Rooh Afza – Mashroob e Mashriq (Summer Drink of the East)

Rooh Afza: ‘110 Years of Refreshing the World’

This is the slogan that we find on the recently manufactured bottles of Rooh Afza because this year it celebrates its 110th  year of production. These distinctive bottles with their golden caps (which are engraved with Rooh Afza Pakistan, Rooh Afza Hamdard), ringed shape and label bearing fruits were found adorning a stall at Gulfood 2017 (the world’s major annual food & beverage exhibition) which attracted many visitors. This of course comes as no surprise because it is exported to 27 countries, and is extremely popular in the Middle-East.

                                                 RA

History of Rooh Afza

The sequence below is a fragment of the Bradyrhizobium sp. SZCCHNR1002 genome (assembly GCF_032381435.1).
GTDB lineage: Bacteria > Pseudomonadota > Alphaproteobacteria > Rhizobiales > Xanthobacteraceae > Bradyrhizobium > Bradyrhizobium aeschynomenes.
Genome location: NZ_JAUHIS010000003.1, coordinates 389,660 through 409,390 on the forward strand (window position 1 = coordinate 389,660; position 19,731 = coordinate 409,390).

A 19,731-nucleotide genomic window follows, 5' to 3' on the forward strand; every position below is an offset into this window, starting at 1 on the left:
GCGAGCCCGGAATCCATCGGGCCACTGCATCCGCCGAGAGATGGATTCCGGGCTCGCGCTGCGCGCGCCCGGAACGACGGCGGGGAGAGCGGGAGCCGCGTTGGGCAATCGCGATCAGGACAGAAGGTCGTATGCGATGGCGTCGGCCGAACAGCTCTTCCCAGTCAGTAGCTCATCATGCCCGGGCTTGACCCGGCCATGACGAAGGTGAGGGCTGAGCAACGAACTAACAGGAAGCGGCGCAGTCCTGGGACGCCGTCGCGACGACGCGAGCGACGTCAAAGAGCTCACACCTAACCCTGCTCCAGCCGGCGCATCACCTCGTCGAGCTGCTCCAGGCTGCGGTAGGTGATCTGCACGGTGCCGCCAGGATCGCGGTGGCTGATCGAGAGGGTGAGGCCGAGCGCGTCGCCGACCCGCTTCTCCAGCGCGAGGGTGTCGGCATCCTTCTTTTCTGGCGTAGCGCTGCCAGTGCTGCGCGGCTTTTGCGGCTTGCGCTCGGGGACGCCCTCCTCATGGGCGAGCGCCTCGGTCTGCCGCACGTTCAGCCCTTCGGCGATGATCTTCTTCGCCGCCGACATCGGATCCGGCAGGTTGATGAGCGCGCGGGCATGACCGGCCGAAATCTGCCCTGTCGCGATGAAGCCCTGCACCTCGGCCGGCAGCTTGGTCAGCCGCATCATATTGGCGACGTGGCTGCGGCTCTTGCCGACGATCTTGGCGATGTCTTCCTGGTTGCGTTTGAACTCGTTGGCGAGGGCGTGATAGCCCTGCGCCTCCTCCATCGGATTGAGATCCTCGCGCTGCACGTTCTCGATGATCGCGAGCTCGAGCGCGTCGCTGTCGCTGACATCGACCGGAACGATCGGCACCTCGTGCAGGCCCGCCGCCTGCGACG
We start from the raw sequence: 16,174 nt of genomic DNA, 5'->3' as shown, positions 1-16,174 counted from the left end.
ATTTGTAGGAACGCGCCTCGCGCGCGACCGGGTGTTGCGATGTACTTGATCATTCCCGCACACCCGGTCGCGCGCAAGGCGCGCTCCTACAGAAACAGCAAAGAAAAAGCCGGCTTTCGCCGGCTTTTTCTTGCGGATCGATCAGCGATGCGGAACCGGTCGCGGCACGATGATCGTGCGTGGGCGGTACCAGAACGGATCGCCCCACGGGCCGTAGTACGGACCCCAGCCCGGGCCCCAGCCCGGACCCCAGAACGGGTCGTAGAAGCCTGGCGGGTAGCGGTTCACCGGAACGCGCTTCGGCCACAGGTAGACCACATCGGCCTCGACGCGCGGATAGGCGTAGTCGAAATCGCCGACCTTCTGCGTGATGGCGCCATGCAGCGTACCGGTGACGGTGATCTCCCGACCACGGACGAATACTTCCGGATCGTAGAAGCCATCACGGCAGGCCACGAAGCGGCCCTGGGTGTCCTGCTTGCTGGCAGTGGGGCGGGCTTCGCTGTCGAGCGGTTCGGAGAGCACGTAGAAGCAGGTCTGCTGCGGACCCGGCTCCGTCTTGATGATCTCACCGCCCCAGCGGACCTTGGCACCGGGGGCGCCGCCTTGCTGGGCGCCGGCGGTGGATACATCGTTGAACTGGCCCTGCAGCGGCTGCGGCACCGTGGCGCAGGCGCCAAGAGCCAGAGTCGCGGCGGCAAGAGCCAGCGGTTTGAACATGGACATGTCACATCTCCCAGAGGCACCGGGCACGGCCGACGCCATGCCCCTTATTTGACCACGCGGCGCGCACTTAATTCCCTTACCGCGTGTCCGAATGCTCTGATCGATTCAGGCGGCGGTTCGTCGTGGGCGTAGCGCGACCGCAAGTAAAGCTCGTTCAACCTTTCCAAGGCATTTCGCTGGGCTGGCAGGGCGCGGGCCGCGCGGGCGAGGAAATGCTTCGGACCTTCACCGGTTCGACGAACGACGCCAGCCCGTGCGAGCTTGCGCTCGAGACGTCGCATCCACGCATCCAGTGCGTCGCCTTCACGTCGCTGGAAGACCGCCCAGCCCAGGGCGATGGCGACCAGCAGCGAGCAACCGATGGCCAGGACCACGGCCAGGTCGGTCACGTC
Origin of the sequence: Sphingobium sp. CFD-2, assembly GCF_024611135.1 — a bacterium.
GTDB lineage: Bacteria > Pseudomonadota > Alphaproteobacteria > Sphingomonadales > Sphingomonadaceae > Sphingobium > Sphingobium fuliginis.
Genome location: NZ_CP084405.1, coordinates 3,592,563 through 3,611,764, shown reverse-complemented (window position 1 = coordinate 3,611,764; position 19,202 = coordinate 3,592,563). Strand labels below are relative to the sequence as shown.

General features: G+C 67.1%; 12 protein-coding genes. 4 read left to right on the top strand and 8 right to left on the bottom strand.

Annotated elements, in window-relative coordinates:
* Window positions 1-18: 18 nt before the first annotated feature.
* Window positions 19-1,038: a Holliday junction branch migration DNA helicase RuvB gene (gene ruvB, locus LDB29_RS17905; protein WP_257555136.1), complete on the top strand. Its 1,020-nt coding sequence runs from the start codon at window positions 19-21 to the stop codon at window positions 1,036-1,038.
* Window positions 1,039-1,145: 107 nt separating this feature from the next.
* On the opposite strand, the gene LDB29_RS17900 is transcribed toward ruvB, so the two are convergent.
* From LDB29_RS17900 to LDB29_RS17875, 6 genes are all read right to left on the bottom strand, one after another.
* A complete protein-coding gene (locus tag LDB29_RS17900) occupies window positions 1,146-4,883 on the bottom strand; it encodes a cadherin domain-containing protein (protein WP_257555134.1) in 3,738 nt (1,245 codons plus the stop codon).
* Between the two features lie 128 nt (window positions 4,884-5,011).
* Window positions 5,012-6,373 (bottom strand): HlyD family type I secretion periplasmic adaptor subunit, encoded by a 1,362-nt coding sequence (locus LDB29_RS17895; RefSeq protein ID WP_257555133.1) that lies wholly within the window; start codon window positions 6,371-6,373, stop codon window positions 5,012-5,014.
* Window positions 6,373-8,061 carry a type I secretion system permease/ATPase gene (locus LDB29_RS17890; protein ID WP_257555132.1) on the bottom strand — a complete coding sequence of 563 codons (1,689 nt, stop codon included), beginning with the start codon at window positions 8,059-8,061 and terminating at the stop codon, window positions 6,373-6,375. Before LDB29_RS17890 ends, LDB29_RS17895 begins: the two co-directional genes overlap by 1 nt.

It is all started when in 1906, Hakim Abdul Majeed (founder of Hamdard), a herbalist doctor started a small herbal clinic/duakhana in New Delhi. In 1907, among the initial products introduced was Rooh Afza. It was the first syrup to be sold in a standard 750ml ‘pole’ bottle and the eye catching labels were especially printed from Mumbai.

Till the partition, it was jointly run by his two sons i.e. Hakim Abdul Hameed and Hakim Muhammad Said. In June 1948, Hakim Muhammad Said who had migrated to Pakistan set up Hamdard (Waqf) Laboratories and Hamdard Foundation. He brought the formulae’s of many traditional products including Rooh Afza. Of course he had to find the right extracts locally and substitute some of the ingredients to make it the same as the original. Once that was done, it began manufacturing from Pakistan too. While later on a Hamdard laboratory was set up in Dhaka in 1953, then after 1971 it is still being produced there as well.

Rooh Afzha: Rahat-e Jan